“These twelve Jesus sent forth, and commanded them, saying, Go not into the way of the Gentiles, and into any city of the Samaritans enter ye not: But go rather to the lost sheep of the house of Israel.” (Matthew 10:5-6)
On their initial journey, the apostles were not to go to the Gentile districts, nor were they to go to the Samaritan communities, even though they worshipped God and were of Jewish descent. The Jews had developed new standards of interpretation and practice and were ignoring many who clung with the older interpretation, much as we see many contemporary groups rejecting those who cling to traditional values today. Initially, Jesus sent his apostles to reach out to those who clung to the old traditions and were isolated from the current religious clique, the lost sheep the Pharisees and scribes were ignoring as too old fashioned to mess with.
“And as ye go, preach, saying, The kingdom of heaven is at hand. Heal the sick, cleanse the lepers, raise the dead, cast out devils: freely ye have received, freely give.” (Matthew 10:7
Their message was to be that the kingdom of heaven was at hand, which the traditional Jews had sought for hundreds of years, as prophesied in Jeremiah 32:38-41. “And they shall be my people, and I will be their God: And I will give them one heart, and one way, that they may fear me for ever, for the good of them, and of their children after them: And I will make an everlasting covenant with them, that I will not turn away from them, to do them good; but I will put my fear in their hearts, that they shall not depart from me. Yea, I will rejoice over them to do them good, and I will plant them in this land assuredly with my whole heart and with my whole soul.” They were to focus especially on those who were already interested, performing the various healings and other miracles to convince them that they were from God. They were to give as freely as it had been given to them.
“Provide neither gold, nor silver, nor brass in your purses, Nor scrip for your journey, neither two coats, neither shoes, nor yet staves: for the workman is worthy of his meat.” (Matthew 10:9-10)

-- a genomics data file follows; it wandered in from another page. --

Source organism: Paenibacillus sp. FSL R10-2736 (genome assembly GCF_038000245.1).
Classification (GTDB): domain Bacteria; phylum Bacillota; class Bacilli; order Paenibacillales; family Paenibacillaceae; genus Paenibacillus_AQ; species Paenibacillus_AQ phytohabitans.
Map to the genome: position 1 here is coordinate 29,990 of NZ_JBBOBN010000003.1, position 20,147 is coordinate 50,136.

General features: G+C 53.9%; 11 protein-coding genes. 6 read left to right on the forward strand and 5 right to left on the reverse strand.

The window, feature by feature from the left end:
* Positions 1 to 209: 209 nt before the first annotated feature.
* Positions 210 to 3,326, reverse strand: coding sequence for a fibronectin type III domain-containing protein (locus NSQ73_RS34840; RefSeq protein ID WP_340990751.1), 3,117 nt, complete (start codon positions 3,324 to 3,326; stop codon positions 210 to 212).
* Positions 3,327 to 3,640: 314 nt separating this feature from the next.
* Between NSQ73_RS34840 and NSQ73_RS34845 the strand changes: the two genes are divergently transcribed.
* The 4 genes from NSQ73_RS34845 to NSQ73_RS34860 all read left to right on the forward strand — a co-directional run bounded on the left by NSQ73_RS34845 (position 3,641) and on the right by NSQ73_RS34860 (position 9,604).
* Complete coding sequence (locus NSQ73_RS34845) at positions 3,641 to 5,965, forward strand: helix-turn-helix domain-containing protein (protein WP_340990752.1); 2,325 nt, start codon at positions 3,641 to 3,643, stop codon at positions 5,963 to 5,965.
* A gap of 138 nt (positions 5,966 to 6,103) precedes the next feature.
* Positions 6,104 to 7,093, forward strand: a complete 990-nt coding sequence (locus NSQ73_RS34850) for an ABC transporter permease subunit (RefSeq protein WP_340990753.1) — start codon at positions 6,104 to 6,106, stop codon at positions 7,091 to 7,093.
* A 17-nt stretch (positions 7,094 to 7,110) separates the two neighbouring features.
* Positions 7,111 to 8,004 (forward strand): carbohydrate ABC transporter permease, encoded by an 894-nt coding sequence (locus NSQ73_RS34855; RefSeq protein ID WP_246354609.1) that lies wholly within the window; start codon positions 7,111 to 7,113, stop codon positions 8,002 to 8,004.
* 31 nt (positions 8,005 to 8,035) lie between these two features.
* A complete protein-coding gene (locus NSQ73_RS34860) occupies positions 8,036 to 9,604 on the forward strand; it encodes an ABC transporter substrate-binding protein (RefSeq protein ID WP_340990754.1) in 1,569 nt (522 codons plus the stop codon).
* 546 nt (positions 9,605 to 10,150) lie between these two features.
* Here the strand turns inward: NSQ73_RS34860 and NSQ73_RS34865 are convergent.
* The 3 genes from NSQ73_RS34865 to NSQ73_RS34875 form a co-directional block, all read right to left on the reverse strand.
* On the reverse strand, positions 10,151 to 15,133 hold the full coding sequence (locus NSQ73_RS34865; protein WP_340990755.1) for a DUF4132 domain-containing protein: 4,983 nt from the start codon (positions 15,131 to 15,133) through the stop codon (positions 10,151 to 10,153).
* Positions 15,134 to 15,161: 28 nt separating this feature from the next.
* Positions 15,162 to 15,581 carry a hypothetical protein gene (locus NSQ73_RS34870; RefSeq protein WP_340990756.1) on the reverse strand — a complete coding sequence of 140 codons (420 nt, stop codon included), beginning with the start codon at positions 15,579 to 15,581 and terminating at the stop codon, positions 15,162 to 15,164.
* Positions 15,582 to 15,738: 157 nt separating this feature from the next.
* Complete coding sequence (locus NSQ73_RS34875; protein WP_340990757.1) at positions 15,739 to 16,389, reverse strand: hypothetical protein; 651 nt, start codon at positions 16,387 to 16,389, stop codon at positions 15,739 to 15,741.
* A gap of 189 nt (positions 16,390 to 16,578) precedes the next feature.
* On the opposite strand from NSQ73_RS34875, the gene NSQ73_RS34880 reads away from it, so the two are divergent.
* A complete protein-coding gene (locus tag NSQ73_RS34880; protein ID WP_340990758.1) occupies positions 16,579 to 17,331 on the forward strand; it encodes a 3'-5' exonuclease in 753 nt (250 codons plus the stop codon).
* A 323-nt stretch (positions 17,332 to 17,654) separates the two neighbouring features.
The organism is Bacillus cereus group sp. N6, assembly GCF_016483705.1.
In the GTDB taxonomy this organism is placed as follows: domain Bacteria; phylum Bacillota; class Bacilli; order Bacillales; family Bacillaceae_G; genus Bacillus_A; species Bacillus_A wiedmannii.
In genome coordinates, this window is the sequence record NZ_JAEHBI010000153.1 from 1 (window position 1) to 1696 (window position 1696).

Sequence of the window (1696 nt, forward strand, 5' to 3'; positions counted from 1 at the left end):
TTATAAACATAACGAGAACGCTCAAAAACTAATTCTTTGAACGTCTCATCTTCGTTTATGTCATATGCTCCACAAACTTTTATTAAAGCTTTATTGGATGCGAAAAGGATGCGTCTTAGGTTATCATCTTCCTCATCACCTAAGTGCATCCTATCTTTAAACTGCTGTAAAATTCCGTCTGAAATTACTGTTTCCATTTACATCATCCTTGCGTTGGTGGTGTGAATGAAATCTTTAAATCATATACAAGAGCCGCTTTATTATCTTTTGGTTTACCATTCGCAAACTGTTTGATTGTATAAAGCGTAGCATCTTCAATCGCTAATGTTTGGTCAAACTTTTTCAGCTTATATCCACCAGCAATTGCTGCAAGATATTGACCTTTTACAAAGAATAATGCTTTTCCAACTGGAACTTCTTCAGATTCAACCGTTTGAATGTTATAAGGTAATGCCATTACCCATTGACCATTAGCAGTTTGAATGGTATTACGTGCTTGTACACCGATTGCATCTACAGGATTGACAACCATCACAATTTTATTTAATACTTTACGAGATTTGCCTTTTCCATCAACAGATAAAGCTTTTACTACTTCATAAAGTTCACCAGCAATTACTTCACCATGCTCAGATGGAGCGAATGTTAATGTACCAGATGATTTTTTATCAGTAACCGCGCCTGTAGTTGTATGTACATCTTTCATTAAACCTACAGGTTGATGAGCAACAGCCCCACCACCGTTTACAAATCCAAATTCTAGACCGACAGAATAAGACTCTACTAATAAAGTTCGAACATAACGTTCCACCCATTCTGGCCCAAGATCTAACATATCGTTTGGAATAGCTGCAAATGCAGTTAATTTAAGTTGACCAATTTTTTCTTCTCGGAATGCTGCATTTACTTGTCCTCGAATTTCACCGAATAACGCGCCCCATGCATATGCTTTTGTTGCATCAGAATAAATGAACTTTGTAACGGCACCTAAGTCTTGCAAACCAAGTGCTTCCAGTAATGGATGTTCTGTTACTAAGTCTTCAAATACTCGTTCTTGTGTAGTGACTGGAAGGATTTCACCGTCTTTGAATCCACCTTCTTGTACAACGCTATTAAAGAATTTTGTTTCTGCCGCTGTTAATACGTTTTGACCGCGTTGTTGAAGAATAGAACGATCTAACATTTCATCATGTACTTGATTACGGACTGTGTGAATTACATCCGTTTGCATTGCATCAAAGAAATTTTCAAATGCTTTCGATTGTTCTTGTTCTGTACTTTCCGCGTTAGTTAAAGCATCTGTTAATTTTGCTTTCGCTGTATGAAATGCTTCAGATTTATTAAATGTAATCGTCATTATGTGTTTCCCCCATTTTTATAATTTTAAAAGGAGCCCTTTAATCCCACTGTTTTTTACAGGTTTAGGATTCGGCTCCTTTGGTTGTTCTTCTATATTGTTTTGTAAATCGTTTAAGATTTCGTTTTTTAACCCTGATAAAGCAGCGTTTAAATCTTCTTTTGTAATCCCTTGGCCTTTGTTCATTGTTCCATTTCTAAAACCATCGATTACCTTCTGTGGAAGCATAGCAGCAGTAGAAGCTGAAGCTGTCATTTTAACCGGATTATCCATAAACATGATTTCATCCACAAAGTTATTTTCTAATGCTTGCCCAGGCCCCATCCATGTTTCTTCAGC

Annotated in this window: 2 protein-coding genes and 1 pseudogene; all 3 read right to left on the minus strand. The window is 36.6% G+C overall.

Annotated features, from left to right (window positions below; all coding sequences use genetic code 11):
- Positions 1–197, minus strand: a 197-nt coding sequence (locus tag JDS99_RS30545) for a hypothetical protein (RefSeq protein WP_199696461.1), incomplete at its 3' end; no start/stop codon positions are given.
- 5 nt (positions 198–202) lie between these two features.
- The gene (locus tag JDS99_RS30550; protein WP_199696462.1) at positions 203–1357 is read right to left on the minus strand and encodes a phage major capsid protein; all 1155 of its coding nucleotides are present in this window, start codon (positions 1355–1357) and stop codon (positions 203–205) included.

They were not to worry about raising money or provisions for their ministry, but were to depend on God to supply their needs. After all God is a righteous God and will provide what his employees need and deserve. There was little resemblance to most modern missions programs.
“And into whatsoever city or town ye shall enter, inquire who in it is worthy; and there abide till ye go thence. And when ye come into an house, salute it. And if the house be worthy, let your peace come upon it: but if it be not worthy, let your peace return to you.” (Matthew 10:11-13)
They were to seek out those with an established reputation for trying to obey God and ally themselves with them if they proved to have a sincere interest, or to move on to others if not.
“And whosoever shall not receive you, nor hear your words, when ye depart out of that house or city, shake off the dust of your feet. Verily I say unto you, It shall be more tolerable for the land of Sodom and Gomorrha in the day of judgment, than for that city.” (Matthew 10:14-15)
If they were not welcomed by a family or a community, they were not to waste time trying to convince them to change, but to shake the dust off their feet as a testimony against them and go elsewhere looking for those who were willing to listen. The priority was to be reaching those who were already interested.